The distribution of a controversial drug is halted in Scotland, despite showing great effect on MS patients
Sufferers of multiple sclerosis (MS), an inflammatory disease that affects the nervous system, might not be prescribed the drug Sativex as distribution has been halted in Scotland due to budget cuts and the awaited approval by the Scottish Medicines Consortium (SMC).
The cannabis-based drug is orally administered by spraying it under the tongue of the patient and promises pain relief where other types of medications have failed.
However, Sativex is an expensive drug to produce and following cuts to the NHS some local authorities south of the border have deemed it as not being cost-effective, leaving many MS patients short of alternative treatments.
The use of Sativex has been controversial, despite having been deemed safe by medical authorities in July 2010. Control over the production and transportation of the drug is strict, and the medical marijuana plants used to produce it are grown at secret locations in the South of England.
The MS Society released a statement to The Journal outlining the difficulty in obtaining the drug for MS sufferers in Scotland: “Usually a clinician will only prescribe a licensed treatment if it has been approved for use by the SMC and accepted by the local health board.”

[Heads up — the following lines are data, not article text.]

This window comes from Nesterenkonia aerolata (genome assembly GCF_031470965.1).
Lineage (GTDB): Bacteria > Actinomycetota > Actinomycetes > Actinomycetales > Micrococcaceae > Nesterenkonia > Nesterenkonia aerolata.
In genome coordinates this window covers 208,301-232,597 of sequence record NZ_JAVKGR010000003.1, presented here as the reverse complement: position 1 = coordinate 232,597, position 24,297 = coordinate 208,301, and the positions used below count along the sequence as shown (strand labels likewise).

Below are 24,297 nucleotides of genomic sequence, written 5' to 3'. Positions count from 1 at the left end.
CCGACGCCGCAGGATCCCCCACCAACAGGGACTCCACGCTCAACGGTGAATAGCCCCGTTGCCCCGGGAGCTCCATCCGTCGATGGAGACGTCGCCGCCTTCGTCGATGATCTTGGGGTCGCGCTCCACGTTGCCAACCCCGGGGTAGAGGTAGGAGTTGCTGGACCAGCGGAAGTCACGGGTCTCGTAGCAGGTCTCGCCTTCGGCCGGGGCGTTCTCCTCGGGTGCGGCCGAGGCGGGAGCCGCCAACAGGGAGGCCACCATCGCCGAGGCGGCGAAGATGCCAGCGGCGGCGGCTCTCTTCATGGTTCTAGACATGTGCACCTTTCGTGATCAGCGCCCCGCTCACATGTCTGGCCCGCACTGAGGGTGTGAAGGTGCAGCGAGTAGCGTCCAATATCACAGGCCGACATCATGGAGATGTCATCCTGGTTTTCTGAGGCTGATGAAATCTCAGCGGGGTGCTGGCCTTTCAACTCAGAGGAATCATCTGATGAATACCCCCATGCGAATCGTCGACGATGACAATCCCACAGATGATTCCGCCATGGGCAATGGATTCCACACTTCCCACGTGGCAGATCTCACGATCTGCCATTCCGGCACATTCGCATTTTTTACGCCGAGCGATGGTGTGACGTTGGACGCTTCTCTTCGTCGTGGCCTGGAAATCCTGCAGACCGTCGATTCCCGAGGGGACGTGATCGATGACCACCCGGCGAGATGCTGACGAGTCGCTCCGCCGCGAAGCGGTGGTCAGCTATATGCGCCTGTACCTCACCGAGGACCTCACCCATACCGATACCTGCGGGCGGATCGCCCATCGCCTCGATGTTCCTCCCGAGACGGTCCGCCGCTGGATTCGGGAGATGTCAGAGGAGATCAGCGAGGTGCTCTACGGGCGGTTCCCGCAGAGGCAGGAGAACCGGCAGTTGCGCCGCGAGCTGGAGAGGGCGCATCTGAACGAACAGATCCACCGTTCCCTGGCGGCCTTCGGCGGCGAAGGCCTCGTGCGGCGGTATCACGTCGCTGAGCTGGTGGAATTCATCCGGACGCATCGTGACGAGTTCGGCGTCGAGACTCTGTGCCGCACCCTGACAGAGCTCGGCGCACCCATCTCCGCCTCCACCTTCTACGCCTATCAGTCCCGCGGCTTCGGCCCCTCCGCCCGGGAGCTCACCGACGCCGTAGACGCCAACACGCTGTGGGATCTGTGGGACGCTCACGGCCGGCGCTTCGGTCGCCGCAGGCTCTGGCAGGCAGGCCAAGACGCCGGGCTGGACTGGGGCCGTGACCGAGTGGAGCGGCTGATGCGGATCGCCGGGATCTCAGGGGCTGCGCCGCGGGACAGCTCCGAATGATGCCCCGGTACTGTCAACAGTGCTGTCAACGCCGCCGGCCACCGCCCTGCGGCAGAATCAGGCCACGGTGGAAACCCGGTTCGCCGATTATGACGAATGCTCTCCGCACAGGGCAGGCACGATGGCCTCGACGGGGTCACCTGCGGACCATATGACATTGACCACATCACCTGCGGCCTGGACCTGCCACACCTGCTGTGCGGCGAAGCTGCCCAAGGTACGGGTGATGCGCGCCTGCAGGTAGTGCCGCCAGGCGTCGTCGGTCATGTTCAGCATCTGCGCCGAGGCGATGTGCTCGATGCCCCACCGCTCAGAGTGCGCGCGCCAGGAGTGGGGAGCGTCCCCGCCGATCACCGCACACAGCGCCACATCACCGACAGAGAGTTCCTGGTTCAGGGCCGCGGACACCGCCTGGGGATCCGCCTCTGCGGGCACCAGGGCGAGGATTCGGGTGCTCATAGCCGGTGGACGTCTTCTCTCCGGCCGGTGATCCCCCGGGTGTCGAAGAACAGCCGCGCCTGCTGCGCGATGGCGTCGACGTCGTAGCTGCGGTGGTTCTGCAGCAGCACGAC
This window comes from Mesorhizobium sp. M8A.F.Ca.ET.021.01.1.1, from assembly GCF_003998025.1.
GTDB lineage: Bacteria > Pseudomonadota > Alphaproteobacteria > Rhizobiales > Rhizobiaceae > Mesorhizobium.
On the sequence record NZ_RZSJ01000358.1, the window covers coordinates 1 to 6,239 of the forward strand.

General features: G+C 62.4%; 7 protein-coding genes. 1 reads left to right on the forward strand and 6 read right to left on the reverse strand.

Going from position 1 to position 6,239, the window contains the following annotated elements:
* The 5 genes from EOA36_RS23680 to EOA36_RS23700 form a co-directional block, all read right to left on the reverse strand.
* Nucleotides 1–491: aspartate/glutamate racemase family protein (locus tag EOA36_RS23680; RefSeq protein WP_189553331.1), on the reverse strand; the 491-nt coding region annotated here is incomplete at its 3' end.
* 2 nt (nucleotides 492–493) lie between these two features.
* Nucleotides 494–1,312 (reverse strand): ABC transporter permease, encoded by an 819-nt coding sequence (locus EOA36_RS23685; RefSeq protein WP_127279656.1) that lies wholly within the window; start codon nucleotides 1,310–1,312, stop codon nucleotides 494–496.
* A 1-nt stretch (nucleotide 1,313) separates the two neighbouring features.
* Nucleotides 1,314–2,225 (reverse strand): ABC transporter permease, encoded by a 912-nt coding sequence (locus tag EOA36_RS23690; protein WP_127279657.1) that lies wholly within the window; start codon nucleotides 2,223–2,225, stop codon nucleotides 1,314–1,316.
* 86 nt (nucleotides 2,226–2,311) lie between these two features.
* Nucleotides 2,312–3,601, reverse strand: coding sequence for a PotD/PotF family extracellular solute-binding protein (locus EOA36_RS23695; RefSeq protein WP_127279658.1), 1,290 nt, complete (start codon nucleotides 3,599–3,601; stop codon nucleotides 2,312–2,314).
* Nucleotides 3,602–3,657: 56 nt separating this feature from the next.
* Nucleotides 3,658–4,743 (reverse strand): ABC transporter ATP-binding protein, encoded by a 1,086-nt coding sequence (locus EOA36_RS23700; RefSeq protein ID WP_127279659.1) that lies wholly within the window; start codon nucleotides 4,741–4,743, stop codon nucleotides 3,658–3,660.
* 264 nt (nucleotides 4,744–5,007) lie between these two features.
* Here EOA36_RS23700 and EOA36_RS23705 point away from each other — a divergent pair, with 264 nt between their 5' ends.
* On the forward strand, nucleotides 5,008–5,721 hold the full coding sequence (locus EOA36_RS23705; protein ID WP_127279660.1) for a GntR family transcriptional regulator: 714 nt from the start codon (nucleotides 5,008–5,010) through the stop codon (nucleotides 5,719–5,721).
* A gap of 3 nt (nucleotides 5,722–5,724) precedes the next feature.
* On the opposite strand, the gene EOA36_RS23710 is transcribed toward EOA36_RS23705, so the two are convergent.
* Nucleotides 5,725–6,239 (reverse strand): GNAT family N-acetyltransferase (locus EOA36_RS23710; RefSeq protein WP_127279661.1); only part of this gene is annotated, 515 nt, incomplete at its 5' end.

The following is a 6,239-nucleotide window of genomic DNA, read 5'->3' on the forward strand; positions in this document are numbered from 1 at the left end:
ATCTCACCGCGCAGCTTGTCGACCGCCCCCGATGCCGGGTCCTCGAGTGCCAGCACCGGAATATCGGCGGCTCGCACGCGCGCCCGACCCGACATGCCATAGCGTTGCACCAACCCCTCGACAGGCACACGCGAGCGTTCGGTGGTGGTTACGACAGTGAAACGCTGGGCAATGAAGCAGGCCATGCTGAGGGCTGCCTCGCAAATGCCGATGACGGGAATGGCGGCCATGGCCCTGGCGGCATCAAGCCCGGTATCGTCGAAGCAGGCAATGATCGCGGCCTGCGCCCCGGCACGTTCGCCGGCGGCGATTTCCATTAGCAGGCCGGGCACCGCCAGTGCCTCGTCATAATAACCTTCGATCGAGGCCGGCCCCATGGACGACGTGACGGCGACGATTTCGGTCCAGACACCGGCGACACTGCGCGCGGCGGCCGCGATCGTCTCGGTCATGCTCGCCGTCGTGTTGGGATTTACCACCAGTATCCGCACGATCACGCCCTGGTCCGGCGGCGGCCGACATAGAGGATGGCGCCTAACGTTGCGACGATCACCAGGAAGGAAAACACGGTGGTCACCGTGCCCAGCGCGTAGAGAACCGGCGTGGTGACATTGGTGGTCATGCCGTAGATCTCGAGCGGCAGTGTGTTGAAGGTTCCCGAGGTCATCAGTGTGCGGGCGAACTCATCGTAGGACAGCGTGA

Asked about the benefits of the drug the MS Society stated: “Just under 50 per cent of people with MS who have not responded to other treatments can be expected to show a clinically significant response to Sativex after four weeks treatment.”
The Society further described the delay of the distribution of Sativex in Scotland as “disappointing” and said that: “The MS Society believes that people with MS should have access to proven treatments for their condition no matter where they live in the UK.”
Sativex is on the market in the UK, Spain, Canada and New Zealand through Swiss pharmaceutical giant Novartis. It is currently awaiting regulatory approval in Germany, Italy, Sweden, Denmark, Austria and the Czech Republic.
By Greg Bianchi